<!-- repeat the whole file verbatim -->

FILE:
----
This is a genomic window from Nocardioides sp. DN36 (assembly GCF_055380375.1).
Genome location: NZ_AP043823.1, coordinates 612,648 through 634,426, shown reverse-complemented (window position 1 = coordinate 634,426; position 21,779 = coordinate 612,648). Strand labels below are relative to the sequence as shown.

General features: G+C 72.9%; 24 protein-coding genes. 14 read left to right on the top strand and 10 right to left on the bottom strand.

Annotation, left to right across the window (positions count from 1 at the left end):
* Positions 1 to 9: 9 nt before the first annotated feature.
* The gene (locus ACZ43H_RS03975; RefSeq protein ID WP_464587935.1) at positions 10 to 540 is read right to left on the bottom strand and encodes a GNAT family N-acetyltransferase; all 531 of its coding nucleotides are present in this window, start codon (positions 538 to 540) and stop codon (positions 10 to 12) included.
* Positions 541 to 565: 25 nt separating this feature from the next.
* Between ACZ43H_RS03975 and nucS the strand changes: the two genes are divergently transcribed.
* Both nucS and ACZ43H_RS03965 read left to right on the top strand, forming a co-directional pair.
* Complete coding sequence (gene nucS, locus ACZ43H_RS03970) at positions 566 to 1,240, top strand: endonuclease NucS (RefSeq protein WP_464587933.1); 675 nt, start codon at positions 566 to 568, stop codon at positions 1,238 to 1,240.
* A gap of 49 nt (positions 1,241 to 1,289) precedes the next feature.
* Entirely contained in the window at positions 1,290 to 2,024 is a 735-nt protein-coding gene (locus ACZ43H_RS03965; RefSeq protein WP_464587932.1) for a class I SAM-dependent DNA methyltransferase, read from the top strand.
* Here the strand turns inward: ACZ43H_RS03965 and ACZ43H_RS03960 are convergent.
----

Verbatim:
This is a genomic window from Nocardioides sp. DN36 (assembly GCF_055380375.1).
Genome location: NZ_AP043823.1, coordinates 612,648 through 634,426, shown reverse-complemented (window position 1 = coordinate 634,426; position 21,779 = coordinate 612,648). Strand labels below are relative to the sequence as shown.

General features: G+C 72.9%; 24 protein-coding genes. 14 read left to right on the top strand and 10 right to left on the bottom strand.

Annotation, left to right across the window (positions count from 1 at the left end):
* Positions 1 to 9: 9 nt before the first annotated feature.
* The gene (locus ACZ43H_RS03975; RefSeq protein ID WP_464587935.1) at positions 10 to 540 is read right to left on the bottom strand and encodes a GNAT family N-acetyltransferase; all 531 of its coding nucleotides are present in this window, start codon (positions 538 to 540) and stop codon (positions 10 to 12) included.
* Positions 541 to 565: 25 nt separating this feature from the next.
* Between ACZ43H_RS03975 and nucS the strand changes: the two genes are divergently transcribed.
* Both nucS and ACZ43H_RS03965 read left to right on the top strand, forming a co-directional pair.
* Complete coding sequence (gene nucS, locus ACZ43H_RS03970) at positions 566 to 1,240, top strand: endonuclease NucS (RefSeq protein WP_464587933.1); 675 nt, start codon at positions 566 to 568, stop codon at positions 1,238 to 1,240.
* A gap of 49 nt (positions 1,241 to 1,289) precedes the next feature.
* Entirely contained in the window at positions 1,290 to 2,024 is a 735-nt protein-coding gene (locus ACZ43H_RS03965; RefSeq protein WP_464587932.1) for a class I SAM-dependent DNA methyltransferase, read from the top strand.
* Here the strand turns inward: ACZ43H_RS03965 and ACZ43H_RS03960 are convergent.